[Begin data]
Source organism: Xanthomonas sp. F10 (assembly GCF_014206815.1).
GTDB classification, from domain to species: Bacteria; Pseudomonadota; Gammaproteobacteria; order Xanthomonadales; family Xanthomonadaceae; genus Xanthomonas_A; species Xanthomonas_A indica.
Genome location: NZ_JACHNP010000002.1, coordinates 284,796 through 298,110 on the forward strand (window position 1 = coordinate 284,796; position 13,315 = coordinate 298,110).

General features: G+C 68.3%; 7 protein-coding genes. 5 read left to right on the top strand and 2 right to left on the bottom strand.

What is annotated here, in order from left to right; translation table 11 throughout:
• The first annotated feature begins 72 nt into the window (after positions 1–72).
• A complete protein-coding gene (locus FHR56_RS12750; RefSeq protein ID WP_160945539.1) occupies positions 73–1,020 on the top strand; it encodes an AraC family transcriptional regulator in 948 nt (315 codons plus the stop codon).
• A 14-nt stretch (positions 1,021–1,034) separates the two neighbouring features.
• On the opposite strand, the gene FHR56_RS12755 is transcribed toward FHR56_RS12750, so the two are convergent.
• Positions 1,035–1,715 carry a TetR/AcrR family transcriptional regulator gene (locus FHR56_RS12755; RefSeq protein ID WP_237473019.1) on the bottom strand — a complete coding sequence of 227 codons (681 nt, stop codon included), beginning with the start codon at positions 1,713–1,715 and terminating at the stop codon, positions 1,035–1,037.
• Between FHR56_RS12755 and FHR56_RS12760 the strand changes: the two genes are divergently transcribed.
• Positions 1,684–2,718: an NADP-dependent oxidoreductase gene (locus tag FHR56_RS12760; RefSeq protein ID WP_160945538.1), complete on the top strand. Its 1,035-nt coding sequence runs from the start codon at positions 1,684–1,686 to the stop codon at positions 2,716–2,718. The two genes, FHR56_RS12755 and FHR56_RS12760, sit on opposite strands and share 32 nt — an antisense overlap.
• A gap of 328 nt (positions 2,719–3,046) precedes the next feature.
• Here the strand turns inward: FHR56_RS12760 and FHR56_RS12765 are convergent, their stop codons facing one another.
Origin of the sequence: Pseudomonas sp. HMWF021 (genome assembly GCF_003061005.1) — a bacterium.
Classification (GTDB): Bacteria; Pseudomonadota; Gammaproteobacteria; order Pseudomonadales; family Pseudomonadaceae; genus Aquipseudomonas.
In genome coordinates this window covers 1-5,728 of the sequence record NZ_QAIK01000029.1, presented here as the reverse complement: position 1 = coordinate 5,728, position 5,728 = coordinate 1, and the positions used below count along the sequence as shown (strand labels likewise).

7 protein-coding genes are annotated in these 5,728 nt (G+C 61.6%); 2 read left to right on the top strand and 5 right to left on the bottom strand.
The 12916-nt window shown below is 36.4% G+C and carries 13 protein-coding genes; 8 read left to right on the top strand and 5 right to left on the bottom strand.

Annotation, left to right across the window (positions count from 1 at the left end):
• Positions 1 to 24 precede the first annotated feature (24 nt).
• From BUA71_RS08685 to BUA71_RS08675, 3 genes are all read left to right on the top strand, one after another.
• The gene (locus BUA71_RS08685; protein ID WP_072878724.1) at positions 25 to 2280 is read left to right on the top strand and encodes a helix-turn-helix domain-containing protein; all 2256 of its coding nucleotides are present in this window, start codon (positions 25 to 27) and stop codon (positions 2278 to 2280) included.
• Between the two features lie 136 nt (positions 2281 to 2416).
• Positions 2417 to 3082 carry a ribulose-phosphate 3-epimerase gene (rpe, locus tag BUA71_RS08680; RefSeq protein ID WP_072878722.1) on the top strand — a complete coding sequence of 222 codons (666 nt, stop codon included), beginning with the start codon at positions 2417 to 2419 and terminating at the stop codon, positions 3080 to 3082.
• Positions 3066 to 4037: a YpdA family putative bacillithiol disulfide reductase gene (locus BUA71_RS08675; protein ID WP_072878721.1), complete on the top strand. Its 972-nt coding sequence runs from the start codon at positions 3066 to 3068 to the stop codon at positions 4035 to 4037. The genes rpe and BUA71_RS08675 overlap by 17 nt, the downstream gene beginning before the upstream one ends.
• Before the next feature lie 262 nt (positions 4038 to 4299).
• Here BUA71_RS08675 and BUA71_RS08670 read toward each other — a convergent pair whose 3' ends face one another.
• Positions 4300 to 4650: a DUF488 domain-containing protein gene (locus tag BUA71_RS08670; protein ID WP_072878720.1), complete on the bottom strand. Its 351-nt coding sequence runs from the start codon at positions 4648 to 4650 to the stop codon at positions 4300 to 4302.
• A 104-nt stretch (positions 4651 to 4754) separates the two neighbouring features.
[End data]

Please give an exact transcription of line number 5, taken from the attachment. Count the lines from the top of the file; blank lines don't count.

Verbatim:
What is annotated here, in order from left to right; translation table 11 throughout: